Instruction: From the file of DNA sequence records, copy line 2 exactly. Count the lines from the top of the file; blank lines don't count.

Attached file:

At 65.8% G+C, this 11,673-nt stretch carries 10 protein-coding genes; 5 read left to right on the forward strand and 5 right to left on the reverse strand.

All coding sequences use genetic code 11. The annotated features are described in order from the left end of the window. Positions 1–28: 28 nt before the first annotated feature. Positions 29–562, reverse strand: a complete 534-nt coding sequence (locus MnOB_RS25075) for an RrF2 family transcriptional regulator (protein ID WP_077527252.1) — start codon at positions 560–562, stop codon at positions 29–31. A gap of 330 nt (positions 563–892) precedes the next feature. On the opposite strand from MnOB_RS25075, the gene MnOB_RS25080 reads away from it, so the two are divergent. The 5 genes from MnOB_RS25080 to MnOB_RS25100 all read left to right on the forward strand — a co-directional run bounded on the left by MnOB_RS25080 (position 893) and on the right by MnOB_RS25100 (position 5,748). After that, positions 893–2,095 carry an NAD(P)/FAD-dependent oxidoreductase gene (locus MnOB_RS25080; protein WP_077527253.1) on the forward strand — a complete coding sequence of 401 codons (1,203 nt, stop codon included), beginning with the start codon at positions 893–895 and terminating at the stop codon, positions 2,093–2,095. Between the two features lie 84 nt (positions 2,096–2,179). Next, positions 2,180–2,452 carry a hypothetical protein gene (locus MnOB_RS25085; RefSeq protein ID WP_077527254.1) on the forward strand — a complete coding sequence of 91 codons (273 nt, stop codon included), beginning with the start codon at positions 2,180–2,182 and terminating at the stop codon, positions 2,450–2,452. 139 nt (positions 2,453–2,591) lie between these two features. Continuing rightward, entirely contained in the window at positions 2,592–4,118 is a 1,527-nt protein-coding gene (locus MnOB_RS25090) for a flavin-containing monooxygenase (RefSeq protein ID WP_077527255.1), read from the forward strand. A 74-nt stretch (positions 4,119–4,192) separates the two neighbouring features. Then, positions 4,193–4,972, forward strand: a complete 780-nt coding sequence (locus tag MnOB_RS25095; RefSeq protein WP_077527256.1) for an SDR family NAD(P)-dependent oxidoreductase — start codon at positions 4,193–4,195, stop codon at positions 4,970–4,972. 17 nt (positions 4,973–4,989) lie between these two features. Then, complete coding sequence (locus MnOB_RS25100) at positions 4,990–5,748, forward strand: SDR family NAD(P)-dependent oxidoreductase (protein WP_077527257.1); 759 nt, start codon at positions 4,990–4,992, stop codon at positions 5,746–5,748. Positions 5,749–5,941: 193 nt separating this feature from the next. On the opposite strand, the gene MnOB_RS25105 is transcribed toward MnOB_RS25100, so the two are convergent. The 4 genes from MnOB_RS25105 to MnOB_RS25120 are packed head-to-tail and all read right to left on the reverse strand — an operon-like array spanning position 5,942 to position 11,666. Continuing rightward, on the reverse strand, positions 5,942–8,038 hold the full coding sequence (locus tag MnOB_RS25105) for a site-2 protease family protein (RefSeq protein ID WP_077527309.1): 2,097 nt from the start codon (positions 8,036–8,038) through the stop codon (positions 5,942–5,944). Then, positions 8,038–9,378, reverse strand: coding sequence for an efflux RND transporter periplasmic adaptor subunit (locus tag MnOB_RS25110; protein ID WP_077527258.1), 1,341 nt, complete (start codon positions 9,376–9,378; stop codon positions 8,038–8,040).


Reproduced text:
All coding sequences use genetic code 11. The annotated features are described in order from the left end of the window. Positions 1–28: 28 nt before the first annotated feature. Positions 29–562, reverse strand: a complete 534-nt coding sequence (locus MnOB_RS25075) for an RrF2 family transcriptional regulator (protein ID WP_077527252.1) — start codon at positions 560–562, stop codon at positions 29–31. A gap of 330 nt (positions 563–892) precedes the next feature. On the opposite strand from MnOB_RS25075, the gene MnOB_RS25080 reads away from it, so the two are divergent. The 5 genes from MnOB_RS25080 to MnOB_RS25100 all read left to right on the forward strand — a co-directional run bounded on the left by MnOB_RS25080 (position 893) and on the right by MnOB_RS25100 (position 5,748). After that, positions 893–2,095 carry an NAD(P)/FAD-dependent oxidoreductase gene (locus MnOB_RS25080; protein WP_077527253.1) on the forward strand — a complete coding sequence of 401 codons (1,203 nt, stop codon included), beginning with the start codon at positions 893–895 and terminating at the stop codon, positions 2,093–2,095. Between the two features lie 84 nt (positions 2,096–2,179). Next, positions 2,180–2,452 carry a hypothetical protein gene (locus MnOB_RS25085; RefSeq protein ID WP_077527254.1) on the forward strand — a complete coding sequence of 91 codons (273 nt, stop codon included), beginning with the start codon at positions 2,180–2,182 and terminating at the stop codon, positions 2,450–2,452. 139 nt (positions 2,453–2,591) lie between these two features. Continuing rightward, entirely contained in the window at positions 2,592–4,118 is a 1,527-nt protein-coding gene (locus MnOB_RS25090) for a flavin-containing monooxygenase (RefSeq protein ID WP_077527255.1), read from the forward strand. A 74-nt stretch (positions 4,119–4,192) separates the two neighbouring features. Then, positions 4,193–4,972, forward strand: a complete 780-nt coding sequence (locus tag MnOB_RS25095; RefSeq protein WP_077527256.1) for an SDR family NAD(P)-dependent oxidoreductase — start codon at positions 4,193–4,195, stop codon at positions 4,970–4,972. 17 nt (positions 4,973–4,989) lie between these two features. Then, complete coding sequence (locus MnOB_RS25100) at positions 4,990–5,748, forward strand: SDR family NAD(P)-dependent oxidoreductase (protein WP_077527257.1); 759 nt, start codon at positions 4,990–4,992, stop codon at positions 5,746–5,748. Positions 5,749–5,941: 193 nt separating this feature from the next. On the opposite strand, the gene MnOB_RS25105 is transcribed toward MnOB_RS25100, so the two are convergent. The 4 genes from MnOB_RS25105 to MnOB_RS25120 are packed head-to-tail and all read right to left on the reverse strand — an operon-like array spanning position 5,942 to position 11,666. Continuing rightward, on the reverse strand, positions 5,942–8,038 hold the full coding sequence (locus tag MnOB_RS25105) for a site-2 protease family protein (RefSeq protein ID WP_077527309.1): 2,097 nt from the start codon (positions 8,036–8,038) through the stop codon (positions 5,942–5,944). Then, positions 8,038–9,378, reverse strand: coding sequence for an efflux RND transporter periplasmic adaptor subunit (locus tag MnOB_RS25110; protein ID WP_077527258.1), 1,341 nt, complete (start codon positions 9,376–9,378; stop codon positions 8,038–8,040).